Dynamics of Domestic Violence

Dynamics of Domestic Violence

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03-05-19 8:00 AM - 4:00 PM
Central Illinois Police Training Center
Address: 5407 N University St, Poplar 100, Peoria, IL 61614

CENTRAL ILLINOIS POLICE TRAINING CENTER

Michael J. Oyer, Director
Illinois Central College-North Campus-Poplar Hall
Office P100
Classroom P101
5407 N. University Street P100
Peoria, IL 61635-0001
Phone: (309) 690-7350
Fax: (309) 690-7359
Jean Swan: jswan@icc.edu
Heather Grove: hgrove@icc.edu

Dynamics of Domestic Violence

Instructor: Gail Sullivan

March 5, 2019
8am – 4pm

Class will meet in our classroom (above)
Enrollment Deadline: Feruary 26, 2019
Course Size: Minimum -15, Maximum – 64
Course Objective

Police officers represent the front line in the service response to domestic violence. Law enforcement has a unique perspective on this all too common social problem. Officers are often asked to intervene in this life-long problem of citizens in a few minutes. Answering a domestic disturbance call is the second most dangerous call an officer can answer. This training takes into consideration the frustration of multiple calls to one address, the disenchantment of not understanding the dynamics of the repeat victim and the efforts that are being put into place to hold all parties accountable.

Understanding the dynamics of domestic violence is paramount to law enforcement when they are evaluating and interpreting evidence and interviews at the domestic violence scene. Maintaining a working and updated understanding of legal mandates regarding domestic violence is imperative to successful law enforcement. Law enforcement also needs a positive and essential relationship with other organizations whose mission is to assist domestic violence issues. The successful law enforcement officer has working knowledge of all of the aspects of domestic violence ranging from a psychological, legal, forensic, social and prevention.

Course Content
  • Psychological:
    • Psychology of domestic violence
    • Physical/psychological implications
    • Actions of abusers and victims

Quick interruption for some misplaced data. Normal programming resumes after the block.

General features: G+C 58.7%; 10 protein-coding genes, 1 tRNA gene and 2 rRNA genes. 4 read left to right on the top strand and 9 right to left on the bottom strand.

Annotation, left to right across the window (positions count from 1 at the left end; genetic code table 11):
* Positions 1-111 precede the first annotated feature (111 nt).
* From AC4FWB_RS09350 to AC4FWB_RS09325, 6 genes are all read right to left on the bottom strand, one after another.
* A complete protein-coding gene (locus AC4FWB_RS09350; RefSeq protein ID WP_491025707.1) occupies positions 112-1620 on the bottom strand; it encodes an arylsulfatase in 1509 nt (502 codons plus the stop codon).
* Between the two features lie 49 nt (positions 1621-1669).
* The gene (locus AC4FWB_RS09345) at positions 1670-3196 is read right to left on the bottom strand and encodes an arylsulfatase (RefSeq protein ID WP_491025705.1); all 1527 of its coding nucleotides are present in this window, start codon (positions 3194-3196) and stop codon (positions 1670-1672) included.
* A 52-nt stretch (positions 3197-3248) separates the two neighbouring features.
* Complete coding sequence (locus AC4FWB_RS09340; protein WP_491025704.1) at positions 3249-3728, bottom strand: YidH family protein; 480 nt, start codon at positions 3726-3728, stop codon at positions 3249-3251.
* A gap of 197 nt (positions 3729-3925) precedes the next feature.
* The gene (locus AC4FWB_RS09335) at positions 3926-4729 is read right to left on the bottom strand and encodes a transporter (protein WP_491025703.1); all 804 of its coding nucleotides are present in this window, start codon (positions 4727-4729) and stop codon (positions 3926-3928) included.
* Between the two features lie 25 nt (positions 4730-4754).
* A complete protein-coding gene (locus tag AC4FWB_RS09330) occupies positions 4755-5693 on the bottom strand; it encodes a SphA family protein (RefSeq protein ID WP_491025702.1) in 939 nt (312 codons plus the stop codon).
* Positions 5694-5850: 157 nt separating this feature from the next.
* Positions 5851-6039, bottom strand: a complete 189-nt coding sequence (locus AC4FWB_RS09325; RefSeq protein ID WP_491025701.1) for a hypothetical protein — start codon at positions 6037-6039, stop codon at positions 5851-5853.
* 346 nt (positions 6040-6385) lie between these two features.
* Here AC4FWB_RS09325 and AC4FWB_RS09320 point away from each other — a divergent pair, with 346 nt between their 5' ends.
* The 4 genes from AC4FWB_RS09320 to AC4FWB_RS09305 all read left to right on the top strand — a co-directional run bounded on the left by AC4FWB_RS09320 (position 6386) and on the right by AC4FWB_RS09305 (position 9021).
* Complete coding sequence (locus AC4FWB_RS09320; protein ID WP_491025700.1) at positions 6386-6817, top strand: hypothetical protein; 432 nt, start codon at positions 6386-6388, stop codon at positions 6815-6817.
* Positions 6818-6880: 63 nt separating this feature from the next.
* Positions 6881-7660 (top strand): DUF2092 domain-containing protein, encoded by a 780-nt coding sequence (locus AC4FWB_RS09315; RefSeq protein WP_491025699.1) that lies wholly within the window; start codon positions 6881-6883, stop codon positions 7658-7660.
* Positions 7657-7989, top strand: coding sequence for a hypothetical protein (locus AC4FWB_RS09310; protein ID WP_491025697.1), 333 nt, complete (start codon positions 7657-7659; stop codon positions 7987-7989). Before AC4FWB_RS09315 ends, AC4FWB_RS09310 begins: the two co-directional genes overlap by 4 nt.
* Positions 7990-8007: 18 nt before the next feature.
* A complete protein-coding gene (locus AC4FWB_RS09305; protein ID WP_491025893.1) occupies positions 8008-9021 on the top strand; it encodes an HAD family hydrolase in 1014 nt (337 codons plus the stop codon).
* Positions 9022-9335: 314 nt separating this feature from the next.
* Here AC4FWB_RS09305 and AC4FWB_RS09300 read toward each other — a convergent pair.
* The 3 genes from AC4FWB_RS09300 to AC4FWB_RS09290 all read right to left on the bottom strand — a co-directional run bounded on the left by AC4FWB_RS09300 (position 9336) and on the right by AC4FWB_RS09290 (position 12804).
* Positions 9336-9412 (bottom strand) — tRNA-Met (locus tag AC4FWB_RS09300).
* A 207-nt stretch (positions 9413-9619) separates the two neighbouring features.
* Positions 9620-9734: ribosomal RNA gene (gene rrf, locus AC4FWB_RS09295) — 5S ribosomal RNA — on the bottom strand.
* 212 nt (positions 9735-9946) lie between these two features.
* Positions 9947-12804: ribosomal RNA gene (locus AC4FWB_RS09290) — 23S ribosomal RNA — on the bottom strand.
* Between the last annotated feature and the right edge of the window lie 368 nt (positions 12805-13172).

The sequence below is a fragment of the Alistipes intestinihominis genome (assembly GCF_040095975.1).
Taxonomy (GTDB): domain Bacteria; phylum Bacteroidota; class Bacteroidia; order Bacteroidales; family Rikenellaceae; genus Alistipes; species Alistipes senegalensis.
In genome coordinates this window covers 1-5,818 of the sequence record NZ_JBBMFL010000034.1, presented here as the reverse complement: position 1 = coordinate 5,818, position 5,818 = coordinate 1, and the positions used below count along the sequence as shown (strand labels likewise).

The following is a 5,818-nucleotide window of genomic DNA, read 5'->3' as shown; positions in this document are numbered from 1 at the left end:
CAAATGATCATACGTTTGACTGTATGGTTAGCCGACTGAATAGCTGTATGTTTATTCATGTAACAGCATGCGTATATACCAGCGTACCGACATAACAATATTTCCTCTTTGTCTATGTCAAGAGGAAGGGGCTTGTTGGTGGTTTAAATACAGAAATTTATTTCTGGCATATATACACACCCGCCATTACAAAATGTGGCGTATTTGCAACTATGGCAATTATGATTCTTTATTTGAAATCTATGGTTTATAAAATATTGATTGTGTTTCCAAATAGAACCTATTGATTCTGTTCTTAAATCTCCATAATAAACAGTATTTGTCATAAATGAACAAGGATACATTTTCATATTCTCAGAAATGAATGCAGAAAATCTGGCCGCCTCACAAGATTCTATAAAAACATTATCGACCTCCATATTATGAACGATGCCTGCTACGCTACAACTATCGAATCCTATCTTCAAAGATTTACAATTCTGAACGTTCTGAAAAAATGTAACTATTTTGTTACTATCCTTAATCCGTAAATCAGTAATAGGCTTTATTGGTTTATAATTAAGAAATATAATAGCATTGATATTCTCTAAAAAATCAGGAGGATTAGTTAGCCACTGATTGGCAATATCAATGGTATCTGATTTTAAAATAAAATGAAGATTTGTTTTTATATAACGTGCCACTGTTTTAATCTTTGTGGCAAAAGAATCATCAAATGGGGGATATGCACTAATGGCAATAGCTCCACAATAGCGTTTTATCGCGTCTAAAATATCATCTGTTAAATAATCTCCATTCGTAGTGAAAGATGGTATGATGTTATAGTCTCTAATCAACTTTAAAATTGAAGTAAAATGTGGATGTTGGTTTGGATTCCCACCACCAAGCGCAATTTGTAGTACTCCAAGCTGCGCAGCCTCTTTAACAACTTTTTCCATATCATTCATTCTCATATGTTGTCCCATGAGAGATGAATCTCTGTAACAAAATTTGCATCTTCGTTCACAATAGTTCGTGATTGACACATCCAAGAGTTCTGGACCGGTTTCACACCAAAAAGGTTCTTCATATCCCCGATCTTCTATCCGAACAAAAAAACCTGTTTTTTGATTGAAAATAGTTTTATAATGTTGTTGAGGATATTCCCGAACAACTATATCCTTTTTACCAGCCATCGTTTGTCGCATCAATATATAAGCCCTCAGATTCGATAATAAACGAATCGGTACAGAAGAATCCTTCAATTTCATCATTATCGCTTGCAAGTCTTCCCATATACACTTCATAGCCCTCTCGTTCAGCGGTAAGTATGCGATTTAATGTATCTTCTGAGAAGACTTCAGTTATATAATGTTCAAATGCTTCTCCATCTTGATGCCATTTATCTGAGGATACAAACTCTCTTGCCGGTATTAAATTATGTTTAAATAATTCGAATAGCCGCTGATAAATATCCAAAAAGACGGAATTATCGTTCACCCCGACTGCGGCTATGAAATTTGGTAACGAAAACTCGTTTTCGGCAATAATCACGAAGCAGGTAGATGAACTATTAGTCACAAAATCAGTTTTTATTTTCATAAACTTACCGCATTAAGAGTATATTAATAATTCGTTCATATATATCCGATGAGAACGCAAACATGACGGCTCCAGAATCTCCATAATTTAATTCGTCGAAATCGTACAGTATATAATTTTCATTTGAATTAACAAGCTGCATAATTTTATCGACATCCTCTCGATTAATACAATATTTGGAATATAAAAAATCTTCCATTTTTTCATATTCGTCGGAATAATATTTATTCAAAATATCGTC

• Long term effects upon victims and children
    • Dynamics of aggression and manipulation
    • Offender behavioral cycles
    • Unrealistic expectations of relationships
    • Power and control differential in domestic violence
    • Vicarious impact of domestic violence on officer
  • Adjunct Agencies:
    • Role of Domestic Violence Advocates and Role of Social Services for Prevention
  • Legal:
    • IL Statutes related to domestic violence 725 ILCS5/115-7.4
    • IL Stalking statute and relationship to domestic violence
    • IL No contact Stalking orders
  • Law Enforcement:
    • Interpretation of injuries
    • Impact of police response
    • Impact of police non-response
    • Domestic violence victim centered investigations
Instructor Biography

Gail Sullivan is a 1978 graduate of Loyola University of Chicago holding an undergraduate degree in Sociology. In 1986, she was awarded a Masters of Arts degree from DePaul University of Chicago in Human Services, Guidance and Counseling. She has worked in the field of social services in various capacities for more than two decades. Throughout her career, she has addressed the issue of child abuse and its effect upon victims, offenders, families, professionals and society. As an administrator of a child welfare agency, she provided vision and direction for one of the first residential facilities for sexually reactive children in Illinois. She has provided program development that increased the revenue and programs of a nonprofit agency over 300%. She has developed curriculums to meet State standards for professionals who provide intensive emergency services.

Course Certification Information
MTU 7 request for certification of this course has been  approved by the Illinois Law Enforcement Training and Standards Board Mobile In-Service Training Team #7 Illinois Law Enforcement Training and Standards Board
Meets mandatory guidelines set for the following: Human Rights, Legal Updates, Lead Homicide Investigator,Procedural Justice and Psychology of Domestic Violence